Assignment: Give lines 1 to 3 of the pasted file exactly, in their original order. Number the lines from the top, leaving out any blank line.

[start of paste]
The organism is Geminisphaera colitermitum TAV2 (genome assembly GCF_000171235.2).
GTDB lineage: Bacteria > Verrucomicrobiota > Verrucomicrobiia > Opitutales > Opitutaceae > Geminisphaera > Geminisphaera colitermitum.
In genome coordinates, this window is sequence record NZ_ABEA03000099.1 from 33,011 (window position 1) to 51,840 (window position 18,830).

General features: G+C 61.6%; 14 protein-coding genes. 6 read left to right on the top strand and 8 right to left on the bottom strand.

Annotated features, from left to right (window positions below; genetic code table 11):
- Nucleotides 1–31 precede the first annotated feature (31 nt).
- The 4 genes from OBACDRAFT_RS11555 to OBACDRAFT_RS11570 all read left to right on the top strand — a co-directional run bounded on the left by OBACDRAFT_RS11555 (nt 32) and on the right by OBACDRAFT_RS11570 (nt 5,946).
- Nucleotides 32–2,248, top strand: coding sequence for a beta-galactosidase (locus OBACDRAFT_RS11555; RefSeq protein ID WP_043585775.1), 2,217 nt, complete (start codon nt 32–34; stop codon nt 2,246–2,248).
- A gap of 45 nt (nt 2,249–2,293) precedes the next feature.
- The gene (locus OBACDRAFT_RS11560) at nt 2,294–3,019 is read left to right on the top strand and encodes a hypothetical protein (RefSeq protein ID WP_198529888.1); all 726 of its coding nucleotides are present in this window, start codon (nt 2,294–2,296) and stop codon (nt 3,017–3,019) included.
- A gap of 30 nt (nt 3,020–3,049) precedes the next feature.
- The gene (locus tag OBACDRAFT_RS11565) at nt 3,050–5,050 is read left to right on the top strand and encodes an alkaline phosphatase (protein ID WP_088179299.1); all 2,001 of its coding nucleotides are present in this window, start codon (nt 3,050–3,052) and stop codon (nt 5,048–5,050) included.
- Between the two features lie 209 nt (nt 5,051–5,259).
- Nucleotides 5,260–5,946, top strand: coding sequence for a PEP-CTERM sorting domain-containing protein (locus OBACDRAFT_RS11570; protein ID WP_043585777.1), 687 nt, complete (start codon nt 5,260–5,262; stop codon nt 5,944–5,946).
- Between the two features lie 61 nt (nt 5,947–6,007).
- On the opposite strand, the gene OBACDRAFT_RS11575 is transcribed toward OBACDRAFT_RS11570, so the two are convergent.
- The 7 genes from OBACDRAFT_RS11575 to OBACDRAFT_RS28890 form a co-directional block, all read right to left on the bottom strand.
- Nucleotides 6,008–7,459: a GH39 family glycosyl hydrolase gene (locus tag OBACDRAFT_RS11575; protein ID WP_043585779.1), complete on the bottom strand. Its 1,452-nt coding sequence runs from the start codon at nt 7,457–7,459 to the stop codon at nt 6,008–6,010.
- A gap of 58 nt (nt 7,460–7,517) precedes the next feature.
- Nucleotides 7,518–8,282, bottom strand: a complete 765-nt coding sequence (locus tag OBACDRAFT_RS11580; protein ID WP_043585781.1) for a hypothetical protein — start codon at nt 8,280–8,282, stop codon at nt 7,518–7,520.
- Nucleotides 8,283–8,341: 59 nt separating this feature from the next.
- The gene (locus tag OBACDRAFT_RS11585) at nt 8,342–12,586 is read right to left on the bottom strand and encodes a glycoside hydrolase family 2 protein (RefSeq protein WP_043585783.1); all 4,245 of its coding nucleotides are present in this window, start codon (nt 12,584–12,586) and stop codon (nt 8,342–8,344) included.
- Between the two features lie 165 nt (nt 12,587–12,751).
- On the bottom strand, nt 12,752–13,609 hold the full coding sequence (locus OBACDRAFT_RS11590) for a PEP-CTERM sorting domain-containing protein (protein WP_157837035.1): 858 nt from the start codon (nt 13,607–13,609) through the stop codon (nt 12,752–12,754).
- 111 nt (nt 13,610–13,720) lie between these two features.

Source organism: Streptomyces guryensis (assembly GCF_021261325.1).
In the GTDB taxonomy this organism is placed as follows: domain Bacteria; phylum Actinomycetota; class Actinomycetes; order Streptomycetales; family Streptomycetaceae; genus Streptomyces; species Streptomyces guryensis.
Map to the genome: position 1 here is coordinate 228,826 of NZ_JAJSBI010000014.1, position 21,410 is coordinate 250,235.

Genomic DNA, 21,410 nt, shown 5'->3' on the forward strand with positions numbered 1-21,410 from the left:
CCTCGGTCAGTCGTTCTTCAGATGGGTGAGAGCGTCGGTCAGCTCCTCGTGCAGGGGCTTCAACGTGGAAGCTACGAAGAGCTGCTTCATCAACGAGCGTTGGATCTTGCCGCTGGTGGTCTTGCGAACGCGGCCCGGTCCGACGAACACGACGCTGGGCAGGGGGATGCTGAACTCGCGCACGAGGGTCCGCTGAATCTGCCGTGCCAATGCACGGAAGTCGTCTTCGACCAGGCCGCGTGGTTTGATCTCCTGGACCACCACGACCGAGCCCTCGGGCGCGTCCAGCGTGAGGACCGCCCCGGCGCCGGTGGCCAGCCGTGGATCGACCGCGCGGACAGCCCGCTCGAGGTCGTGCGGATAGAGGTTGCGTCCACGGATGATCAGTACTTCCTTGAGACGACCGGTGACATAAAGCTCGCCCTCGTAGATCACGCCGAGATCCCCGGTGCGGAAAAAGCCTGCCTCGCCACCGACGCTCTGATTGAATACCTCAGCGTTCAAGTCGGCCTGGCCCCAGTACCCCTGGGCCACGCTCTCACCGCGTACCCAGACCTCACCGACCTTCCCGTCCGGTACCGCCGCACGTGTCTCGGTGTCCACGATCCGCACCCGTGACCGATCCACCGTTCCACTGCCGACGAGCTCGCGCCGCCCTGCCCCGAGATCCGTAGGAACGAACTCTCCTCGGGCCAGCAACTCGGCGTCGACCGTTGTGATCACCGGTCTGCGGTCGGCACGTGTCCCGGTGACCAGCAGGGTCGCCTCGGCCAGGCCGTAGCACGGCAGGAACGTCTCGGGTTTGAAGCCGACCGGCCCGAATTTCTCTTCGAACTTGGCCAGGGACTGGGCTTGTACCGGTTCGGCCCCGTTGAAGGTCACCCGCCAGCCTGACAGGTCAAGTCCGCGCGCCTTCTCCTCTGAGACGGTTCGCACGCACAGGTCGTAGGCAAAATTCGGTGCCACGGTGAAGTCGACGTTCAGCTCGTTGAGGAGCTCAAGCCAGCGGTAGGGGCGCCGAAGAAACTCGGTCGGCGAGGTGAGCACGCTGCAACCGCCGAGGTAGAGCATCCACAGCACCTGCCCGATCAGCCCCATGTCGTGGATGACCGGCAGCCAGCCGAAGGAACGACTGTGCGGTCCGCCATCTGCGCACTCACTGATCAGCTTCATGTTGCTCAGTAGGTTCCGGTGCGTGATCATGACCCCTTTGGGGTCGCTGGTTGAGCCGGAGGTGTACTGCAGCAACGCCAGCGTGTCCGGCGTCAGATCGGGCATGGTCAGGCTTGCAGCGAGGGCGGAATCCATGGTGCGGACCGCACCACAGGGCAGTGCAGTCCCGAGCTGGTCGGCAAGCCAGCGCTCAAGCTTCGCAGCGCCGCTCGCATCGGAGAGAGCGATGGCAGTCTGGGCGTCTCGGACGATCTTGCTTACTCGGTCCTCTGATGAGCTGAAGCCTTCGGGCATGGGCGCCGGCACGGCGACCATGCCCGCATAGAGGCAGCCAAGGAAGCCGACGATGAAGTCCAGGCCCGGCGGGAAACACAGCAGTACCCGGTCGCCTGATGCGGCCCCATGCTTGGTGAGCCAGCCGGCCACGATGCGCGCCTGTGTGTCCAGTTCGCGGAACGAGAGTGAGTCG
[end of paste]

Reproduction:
The organism is Geminisphaera colitermitum TAV2 (genome assembly GCF_000171235.2).
GTDB lineage: Bacteria > Verrucomicrobiota > Verrucomicrobiia > Opitutales > Opitutaceae > Geminisphaera > Geminisphaera colitermitum.
In genome coordinates, this window is sequence record NZ_ABEA03000099.1 from 33,011 (window position 1) to 51,840 (window position 18,830).